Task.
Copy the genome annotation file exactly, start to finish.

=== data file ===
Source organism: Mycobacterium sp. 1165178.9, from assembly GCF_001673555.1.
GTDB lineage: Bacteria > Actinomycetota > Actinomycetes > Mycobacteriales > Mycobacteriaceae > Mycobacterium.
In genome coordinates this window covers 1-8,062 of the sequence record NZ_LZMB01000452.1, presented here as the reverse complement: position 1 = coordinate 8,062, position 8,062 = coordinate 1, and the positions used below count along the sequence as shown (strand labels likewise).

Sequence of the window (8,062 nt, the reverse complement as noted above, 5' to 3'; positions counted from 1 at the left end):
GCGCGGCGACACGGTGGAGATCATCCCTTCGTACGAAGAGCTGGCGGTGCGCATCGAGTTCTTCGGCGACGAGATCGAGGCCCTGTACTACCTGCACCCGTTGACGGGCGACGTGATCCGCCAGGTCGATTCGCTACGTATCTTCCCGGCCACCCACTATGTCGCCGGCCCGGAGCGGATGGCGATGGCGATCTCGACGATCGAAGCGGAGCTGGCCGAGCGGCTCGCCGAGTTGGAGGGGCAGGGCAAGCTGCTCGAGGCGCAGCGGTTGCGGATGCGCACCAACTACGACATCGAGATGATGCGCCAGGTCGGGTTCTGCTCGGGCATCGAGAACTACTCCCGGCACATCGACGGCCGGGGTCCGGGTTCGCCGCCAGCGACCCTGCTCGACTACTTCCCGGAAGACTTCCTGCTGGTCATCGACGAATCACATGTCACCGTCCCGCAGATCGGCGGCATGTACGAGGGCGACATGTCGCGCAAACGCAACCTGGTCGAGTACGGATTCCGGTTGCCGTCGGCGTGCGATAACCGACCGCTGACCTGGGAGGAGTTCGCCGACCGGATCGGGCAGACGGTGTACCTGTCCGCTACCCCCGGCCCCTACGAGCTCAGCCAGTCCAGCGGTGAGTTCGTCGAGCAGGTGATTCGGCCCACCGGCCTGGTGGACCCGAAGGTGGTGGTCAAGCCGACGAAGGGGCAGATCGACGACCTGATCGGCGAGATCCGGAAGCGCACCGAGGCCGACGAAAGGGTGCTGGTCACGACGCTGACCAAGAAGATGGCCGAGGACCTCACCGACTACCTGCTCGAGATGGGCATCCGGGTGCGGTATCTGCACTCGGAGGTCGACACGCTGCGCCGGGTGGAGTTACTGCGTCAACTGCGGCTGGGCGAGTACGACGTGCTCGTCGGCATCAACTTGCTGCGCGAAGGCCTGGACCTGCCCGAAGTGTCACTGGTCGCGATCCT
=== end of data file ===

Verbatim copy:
Source organism: Mycobacterium sp. 1165178.9, from assembly GCF_001673555.1.
GTDB lineage: Bacteria > Actinomycetota > Actinomycetes > Mycobacteriales > Mycobacteriaceae > Mycobacterium.
In genome coordinates this window covers 1-8,062 of the sequence record NZ_LZMB01000452.1, presented here as the reverse complement: position 1 = coordinate 8,062, position 8,062 = coordinate 1, and the positions used below count along the sequence as shown (strand labels likewise).

Sequence of the window (8,062 nt, the reverse complement as noted above, 5' to 3'; positions counted from 1 at the left end):
GCGCGGCGACACGGTGGAGATCATCCCTTCGTACGAAGAGCTGGCGGTGCGCATCGAGTTCTTCGGCGACGAGATCGAGGCCCTGTACTACCTGCACCCGTTGACGGGCGACGTGATCCGCCAGGTCGATTCGCTACGTATCTTCCCGGCCACCCACTATGTCGCCGGCCCGGAGCGGATGGCGATGGCGATCTCGACGATCGAAGCGGAGCTGGCCGAGCGGCTCGCCGAGTTGGAGGGGCAGGGCAAGCTGCTCGAGGCGCAGCGGTTGCGGATGCGCACCAACTACGACATCGAGATGATGCGCCAGGTCGGGTTCTGCTCGGGCATCGAGAACTACTCCCGGCACATCGACGGCCGGGGTCCGGGTTCGCCGCCAGCGACCCTGCTCGACTACTTCCCGGAAGACTTCCTGCTGGTCATCGACGAATCACATGTCACCGTCCCGCAGATCGGCGGCATGTACGAGGGCGACATGTCGCGCAAACGCAACCTGGTCGAGTACGGATTCCGGTTGCCGTCGGCGTGCGATAACCGACCGCTGACCTGGGAGGAGTTCGCCGACCGGATCGGGCAGACGGTGTACCTGTCCGCTACCCCCGGCCCCTACGAGCTCAGCCAGTCCAGCGGTGAGTTCGTCGAGCAGGTGATTCGGCCCACCGGCCTGGTGGACCCGAAGGTGGTGGTCAAGCCGACGAAGGGGCAGATCGACGACCTGATCGGCGAGATCCGGAAGCGCACCGAGGCCGACGAAAGGGTGCTGGTCACGACGCTGACCAAGAAGATGGCCGAGGACCTCACCGACTACCTGCTCGAGATGGGCATCCGGGTGCGGTATCTGCACTCGGAGGTCGACACGCTGCGCCGGGTGGAGTTACTGCGTCAACTGCGGCTGGGCGAGTACGACGTGCTCGTCGGCATCAACTTGCTGCGCGAAGGCCTGGACCTGCCCGAAGTGTCACTGGTCGCGATCCT